Period-balance is a desirable property and I strongly recommend to aim at it. You would have a hard time to convince regulators that a true period effect does not exist. No, the p-value of an ANOVA is not relevant. However, there’s a downside: The sample size will be rounded up to a multiple of the number of sequences of the respective Williams’ design, i.e., in this example to 24.
In most cases you will increase the estimated sample size taking the anticipated dropout-rate into account anyhow. That’s especially important for Higher-Order crossovers and replicate designs as well. Let’s assume a conservative dropout-rate of 10%.

make.ibds(CV = 0.2, do.rate = 0.1)

Gives:

 subject seqno sequence IBD 1 IBD 2        1     4      BCA   •CA   BC•        2     5      CAB   CA•   C•B        3     1      ABC   A•C   •BC        4     2      ACB   AC•   •CB        5     5      CAB   CA•   C•B        6     6      CBA   C•A   CB•        7     3      BAC   •AC   B•C        8     4      BCA   •CA   BC•        9     6      CBA   C•A   CB•       10     3      BAC   •AC   B•C       11     1      ABC   A•C   •BC       12     2      ACB   AC•   •CB       13     6      CBA   C•A   CB•       14     1      ABC   A•C   •BC       15     3      BAC   •AC   B•C       16     5      CAB   CA•   C•B       17     5      CAB   CA•   C•B       18     6      CBA   C•A   CB•       19     4      BCA   •CA   BC•       20     2      ACB   AC•   •CB       21     4      BCA   •CA   BC•       22     3      BAC   •AC   B•C       23     1      ABC   A•C   •BC       24     2      ACB   AC•   •CB Reference                : C Tests                    : A, B Sequences                : ABC, ACB, BAC, BCA, CAB, CBA Subjects per sequence    : 4 | 4 | 4 | 4 | 4 | 4 (balanced) Estimated sample size    : 20 Achieved power           : 0.8347  Anticipated dropout-rate: 10%  Adjusted sample size    : 24  Achieved power          : 0.8960 Randomized               : 2022-08-01 13:38:47 CEST Seed                     : 8582810 Runtime                  : 20 ms (1 call for balance of IBDs)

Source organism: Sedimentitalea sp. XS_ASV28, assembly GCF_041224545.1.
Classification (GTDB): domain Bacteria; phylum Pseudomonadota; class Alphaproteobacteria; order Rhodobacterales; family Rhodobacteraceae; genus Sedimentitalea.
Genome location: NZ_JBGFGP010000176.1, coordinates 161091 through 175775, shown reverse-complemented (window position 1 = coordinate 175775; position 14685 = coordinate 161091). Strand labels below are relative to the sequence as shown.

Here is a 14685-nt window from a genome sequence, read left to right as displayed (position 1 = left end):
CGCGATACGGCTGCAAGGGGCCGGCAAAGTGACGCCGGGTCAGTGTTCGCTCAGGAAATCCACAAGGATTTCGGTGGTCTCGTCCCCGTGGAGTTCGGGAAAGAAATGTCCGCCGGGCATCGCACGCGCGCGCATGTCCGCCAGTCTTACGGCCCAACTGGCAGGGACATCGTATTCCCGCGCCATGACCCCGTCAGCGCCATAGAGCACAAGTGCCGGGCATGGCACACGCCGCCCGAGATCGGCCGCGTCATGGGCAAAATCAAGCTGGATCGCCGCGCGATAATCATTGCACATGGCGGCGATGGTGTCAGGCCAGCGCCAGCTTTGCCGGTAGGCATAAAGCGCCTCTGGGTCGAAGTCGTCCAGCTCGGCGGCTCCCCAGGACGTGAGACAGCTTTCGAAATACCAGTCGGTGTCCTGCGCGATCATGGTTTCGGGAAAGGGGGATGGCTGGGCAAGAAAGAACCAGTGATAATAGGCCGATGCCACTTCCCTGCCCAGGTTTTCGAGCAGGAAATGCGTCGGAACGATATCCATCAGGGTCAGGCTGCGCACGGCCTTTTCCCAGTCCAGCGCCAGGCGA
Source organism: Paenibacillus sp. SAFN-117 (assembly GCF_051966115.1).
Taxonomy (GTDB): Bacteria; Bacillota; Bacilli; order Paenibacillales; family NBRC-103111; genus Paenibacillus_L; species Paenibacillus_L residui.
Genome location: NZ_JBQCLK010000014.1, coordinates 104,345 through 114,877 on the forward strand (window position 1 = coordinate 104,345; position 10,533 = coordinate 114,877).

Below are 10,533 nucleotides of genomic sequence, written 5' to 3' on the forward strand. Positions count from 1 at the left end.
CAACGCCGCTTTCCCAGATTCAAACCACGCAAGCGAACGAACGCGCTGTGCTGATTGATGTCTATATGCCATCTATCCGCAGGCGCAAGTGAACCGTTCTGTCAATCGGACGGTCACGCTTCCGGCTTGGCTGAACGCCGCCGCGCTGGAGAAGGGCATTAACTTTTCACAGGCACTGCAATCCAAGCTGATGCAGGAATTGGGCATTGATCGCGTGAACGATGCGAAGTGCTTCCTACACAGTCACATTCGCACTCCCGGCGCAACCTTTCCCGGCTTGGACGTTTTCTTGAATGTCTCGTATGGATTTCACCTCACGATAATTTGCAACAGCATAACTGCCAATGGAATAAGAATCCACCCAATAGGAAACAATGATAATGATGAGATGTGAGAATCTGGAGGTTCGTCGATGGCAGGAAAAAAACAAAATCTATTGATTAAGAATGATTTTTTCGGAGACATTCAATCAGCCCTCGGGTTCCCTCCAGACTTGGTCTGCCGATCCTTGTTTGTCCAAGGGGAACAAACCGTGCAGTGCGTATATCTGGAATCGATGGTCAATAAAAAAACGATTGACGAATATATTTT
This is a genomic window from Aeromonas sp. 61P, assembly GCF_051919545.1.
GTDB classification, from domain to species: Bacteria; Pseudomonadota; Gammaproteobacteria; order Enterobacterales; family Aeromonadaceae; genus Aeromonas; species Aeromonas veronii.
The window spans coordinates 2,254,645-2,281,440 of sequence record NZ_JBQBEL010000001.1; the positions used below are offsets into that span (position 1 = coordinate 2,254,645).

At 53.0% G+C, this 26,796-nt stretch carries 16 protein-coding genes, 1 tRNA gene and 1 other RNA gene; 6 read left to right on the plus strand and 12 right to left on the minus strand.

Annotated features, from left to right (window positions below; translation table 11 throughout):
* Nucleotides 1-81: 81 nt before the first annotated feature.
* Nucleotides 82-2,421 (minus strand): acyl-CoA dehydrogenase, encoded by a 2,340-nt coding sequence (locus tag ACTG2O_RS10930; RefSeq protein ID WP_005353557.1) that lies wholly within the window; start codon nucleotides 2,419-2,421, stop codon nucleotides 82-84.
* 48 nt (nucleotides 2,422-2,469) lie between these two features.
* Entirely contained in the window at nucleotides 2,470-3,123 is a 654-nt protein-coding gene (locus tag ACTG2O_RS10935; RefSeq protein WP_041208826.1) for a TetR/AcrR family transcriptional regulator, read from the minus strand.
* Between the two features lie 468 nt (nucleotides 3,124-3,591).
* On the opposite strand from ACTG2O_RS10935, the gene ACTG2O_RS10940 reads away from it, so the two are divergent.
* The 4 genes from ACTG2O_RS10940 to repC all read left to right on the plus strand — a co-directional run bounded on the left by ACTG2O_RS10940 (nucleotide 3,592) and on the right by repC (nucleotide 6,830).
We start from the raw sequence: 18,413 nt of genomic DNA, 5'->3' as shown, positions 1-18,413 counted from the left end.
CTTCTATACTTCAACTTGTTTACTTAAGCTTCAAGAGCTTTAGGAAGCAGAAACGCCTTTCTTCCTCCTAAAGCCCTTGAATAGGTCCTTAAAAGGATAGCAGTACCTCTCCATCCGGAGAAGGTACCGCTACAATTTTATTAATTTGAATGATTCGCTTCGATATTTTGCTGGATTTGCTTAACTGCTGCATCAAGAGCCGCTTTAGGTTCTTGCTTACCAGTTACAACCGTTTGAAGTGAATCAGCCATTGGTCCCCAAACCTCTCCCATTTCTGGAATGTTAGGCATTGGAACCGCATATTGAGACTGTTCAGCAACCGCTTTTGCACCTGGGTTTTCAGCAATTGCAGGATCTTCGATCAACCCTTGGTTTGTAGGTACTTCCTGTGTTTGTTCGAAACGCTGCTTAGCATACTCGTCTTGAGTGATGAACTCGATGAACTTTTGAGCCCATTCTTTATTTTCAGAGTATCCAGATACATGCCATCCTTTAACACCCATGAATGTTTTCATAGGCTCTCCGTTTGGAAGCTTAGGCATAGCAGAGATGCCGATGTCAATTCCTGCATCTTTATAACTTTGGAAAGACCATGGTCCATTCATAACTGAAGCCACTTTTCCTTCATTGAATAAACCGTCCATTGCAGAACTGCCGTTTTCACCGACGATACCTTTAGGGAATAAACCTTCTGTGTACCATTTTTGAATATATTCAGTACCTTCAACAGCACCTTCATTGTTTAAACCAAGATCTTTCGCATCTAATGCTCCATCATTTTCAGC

• the IBDs are balanced, and
• all IBDs are period-balanced.
If you want to use another randomization (SAS, whatsoever), you must check whether the extracted IBDs are balanced.

❝ Also, I was unable to find any reference for the sample size calculation and wondered if anyone can kindly point me to the right direction.

<nitpick>

Estimation, if you don’t mind.

</nitpick>

I know only two. However, this one1 is for the ‘All at Once’ approach – which I don’t recommend – and that one2 pretty technical.

1. Yuan J, Tong T, Tang M-L. Sample Size Calculation for Bioequivalence Studies Assessing Drug Effect and Food Effect at the Same Time With a 3-Treatment Williams Design. Regul Sci. 2013; 47(2): 242–7. doi:10.1177/2168479012474273.
2. Zheng C, Wang J, Zhao L. Testing bioequivalence for multiple formulations with power and sample size calculations. Pharm Stat. 2012; 11(4): 334–41. doi:10.1002/pst.1522.

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Helmut Schütz